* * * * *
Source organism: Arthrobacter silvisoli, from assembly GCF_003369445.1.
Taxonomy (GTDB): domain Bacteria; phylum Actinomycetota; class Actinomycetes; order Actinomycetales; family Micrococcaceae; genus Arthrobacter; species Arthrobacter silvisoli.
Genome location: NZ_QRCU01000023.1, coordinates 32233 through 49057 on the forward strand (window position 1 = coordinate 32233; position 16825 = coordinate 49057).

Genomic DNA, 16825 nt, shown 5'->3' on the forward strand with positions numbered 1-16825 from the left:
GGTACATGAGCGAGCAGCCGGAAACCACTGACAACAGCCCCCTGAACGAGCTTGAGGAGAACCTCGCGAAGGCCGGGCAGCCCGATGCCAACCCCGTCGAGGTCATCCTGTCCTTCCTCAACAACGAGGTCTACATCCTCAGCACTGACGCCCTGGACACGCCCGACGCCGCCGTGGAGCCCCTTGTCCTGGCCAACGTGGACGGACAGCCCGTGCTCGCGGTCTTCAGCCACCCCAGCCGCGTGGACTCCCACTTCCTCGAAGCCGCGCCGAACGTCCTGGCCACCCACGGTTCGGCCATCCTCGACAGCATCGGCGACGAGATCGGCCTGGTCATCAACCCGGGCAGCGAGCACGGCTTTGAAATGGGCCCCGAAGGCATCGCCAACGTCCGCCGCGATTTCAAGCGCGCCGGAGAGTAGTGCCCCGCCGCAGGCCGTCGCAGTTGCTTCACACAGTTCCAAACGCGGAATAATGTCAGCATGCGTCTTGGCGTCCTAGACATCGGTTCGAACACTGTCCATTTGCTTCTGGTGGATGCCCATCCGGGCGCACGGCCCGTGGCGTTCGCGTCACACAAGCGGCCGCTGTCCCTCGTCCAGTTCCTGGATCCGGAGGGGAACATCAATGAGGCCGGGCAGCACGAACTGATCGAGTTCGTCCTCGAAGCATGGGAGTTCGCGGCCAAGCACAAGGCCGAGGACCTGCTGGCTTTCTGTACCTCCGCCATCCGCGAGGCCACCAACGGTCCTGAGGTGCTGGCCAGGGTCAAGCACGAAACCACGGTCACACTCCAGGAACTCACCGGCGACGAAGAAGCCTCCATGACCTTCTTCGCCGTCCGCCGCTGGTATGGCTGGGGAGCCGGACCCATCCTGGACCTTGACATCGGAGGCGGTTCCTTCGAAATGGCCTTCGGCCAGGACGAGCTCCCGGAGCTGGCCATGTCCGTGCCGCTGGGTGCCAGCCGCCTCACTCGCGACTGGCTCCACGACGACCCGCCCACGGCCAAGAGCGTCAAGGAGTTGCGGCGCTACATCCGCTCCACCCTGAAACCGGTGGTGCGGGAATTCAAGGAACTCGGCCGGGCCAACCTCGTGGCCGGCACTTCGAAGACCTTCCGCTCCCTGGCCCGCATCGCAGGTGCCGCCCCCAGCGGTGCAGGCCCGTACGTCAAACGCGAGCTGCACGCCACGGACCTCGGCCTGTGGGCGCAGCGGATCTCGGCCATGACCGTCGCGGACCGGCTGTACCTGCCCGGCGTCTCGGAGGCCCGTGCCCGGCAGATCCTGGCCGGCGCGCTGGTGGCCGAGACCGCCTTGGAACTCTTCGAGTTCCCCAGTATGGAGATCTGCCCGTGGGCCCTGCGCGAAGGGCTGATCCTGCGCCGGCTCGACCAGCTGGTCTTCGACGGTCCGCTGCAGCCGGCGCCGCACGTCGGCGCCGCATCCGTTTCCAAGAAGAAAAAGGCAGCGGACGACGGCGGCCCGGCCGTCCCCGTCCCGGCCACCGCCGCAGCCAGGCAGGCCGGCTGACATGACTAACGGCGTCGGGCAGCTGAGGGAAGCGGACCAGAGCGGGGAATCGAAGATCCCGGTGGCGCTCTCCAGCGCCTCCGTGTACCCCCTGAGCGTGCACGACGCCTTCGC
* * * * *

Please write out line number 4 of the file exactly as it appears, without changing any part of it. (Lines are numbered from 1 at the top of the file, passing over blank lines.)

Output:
Genomic DNA, 16825 nt, shown 5'->3' on the forward strand with positions numbered 1-16825 from the left: